Wednesday, 14 October 2015

The Fiscal Charter - The Next Cuts are the Deepest

The year is 2020. It's election year; David Cameron stood down as Tory leader in the spring of 2019, and in the ensuing leadership election, Chancellor George Osborne won convincingly. The Tories head into the election, with a fresh-faced new leader. What about dear old Labour? Poor Jeremy Corbyn didn't last long. Was a proper Julius Caesar-style coup. "The Ides of Corbyn" they call it. All in vain, because the guy who ousted him didn't last long. Labour has become brutalised, and purge after purge has left it weary and hungry for power.

Now they have their third leader in just five years. Whatshisname or whatshername. They actually seem to have a chance of winning this time round. Keep it up, Leader X, and watch out, Mr Osborne. The election's not in the bag just yet.

The UK economy seems to be humming along at a modest speed. Despite troubles in Eurozone (yes, still sluggish), things are going swimmingly. Except one thing is different; the budget deficit: it's gone! Whatever happened to it? In the weird and wacky election year that is 2020, deficits have gone out of style, don't you know?

The Fiscal Charter, which just passed in Parliament a matter of hours ago is an ambitious and potentially dangerous plan to make austerity a permanent fixture on the British economic agenda:

"In normal times, once a headline surplus has been achieved, the Treasury’s mandate for fiscal policy is: a target for a surplus on public sector net borrowing in each subsequent year"
(Charter for Budget Responsibility, Autumn 2015 update)

Not content with trying to reduce the budget deficit to zero, George Osborne hopes to go further. He intends to move the budget into surplus by the time of the 2020 election. Then, to make Labour really cry, he wants to make budget surpluses the gold standard for "normal times", whatever those are.

"The new targets will apply during ‘normal times’. If annual real growth in the UK economy is less than 1% the OBR will judge there to have been a significant negative shock, and the economy will be out of normal times....If the OBR judges that a negative shock has occurred, or will occur over the forecast period, the fiscal targets will be suspended."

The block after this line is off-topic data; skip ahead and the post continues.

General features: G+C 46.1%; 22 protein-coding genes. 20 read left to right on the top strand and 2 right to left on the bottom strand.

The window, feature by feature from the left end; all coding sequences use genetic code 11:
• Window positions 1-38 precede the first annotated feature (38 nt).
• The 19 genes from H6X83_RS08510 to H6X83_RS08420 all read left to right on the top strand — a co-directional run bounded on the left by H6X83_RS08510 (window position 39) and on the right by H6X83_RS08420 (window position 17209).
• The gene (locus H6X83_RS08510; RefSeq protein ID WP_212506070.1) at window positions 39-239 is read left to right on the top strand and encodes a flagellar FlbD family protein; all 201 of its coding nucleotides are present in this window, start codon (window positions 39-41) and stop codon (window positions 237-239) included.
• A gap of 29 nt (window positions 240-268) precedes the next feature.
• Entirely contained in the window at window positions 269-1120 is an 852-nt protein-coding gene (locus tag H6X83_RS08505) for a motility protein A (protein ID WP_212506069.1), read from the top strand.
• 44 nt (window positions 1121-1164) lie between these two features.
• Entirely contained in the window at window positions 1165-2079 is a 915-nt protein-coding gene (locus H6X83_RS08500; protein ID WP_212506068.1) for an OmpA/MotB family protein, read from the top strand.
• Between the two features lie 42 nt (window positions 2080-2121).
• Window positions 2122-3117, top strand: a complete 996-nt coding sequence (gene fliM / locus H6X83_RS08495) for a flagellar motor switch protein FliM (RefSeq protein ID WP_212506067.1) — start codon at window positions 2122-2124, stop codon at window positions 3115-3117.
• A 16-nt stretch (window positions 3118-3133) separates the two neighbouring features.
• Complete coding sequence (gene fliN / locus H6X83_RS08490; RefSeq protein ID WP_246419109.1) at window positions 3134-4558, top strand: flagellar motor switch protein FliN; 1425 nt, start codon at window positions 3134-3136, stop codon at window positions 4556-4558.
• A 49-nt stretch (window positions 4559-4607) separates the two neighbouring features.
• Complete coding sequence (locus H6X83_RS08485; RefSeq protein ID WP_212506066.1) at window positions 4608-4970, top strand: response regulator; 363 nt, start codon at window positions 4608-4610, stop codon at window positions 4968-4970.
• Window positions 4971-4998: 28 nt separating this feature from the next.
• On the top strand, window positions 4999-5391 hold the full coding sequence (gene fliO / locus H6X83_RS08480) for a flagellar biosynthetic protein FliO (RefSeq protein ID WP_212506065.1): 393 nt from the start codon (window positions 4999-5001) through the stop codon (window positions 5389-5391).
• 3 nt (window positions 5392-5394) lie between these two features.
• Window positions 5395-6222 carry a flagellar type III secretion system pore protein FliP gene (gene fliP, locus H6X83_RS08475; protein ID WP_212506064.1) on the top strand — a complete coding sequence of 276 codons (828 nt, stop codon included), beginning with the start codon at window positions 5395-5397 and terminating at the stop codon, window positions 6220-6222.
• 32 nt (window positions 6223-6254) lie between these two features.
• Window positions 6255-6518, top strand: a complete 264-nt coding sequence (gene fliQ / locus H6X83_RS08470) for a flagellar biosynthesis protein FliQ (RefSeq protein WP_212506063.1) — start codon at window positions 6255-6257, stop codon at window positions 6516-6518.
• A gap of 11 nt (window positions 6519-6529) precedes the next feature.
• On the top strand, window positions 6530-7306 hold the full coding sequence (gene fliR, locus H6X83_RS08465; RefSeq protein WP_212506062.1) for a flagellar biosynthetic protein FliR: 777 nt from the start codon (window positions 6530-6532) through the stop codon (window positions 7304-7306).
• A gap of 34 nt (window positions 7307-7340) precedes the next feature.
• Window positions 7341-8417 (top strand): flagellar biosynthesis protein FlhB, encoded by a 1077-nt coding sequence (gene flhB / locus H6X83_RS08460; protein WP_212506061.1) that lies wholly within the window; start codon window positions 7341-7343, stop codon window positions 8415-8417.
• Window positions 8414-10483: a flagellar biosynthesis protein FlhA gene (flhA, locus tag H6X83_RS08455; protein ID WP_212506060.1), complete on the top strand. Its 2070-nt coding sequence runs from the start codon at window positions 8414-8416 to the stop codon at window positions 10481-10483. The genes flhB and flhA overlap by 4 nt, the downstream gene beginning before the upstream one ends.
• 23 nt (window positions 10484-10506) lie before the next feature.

(BRIEFING PAPER Number 05657, 13 October 2015)

As seen above, there is a caveat. If the economy is hit by, say, a surge in commodity prices (as in 2008-11) or the Eurozone Crisis takes a new and deadly turn, an economy growing at 2% to 3% a year could end up in recession. Once it drops below 1% growth, the Fiscal Charter essentially gets suspended, because "normal times" are officially over. In this low growth period, governments would have free rein to run a deficit, if needs be.

In the chart below, I have presented data showing government expenditure as a percentage of GDP, from 1900 to the present day. The recent peak is the depth of the 2008-09 recession, and you can see how the 2010-15 austerity rounds have brought it down a smidgen since then. The red line seen in the chart represents roughly 35.2%, the level at which George Osborne hopes to leave government expenditure, when David Cameron potentially hands him the keys to No10. The cuts being put into place between now and 2020 will trim the state back to levels not seen since the 1930s.

Source: Bank of England - Three Centuries of Data

This brings me to the concluding points of this post. The Conservatives, buoyed by recent electoral success, believe now is the chance to cut the state back to levels not seen since the 1930s (before the NHS even existed). Labour is suffering a violent electoral defeat spasm. The Conservatives have effectively use the Fiscal Charter vote a few hours ago, to sow division within the Labour Party. It seems to have worked. Shadow Chancellor John McDonnell changed his mind, and decided to try and oppose the Charter, but now the Tories will be able to accuse Labour of being spendthrift.

The result has been decisive. The Charter just passed through the Commons, 320 to 258. 21 Labour MPs abstained, disobeying Jeremy Corbyn and John McDonnell.

The Chancellor is reaching back into his bag, and pulling out the austerity scissors. He moves in. "Back for more, eh?", he says. "Don't worry...This won't hurt a bit..."




3.) Government expenditure data provided by the Bank of England

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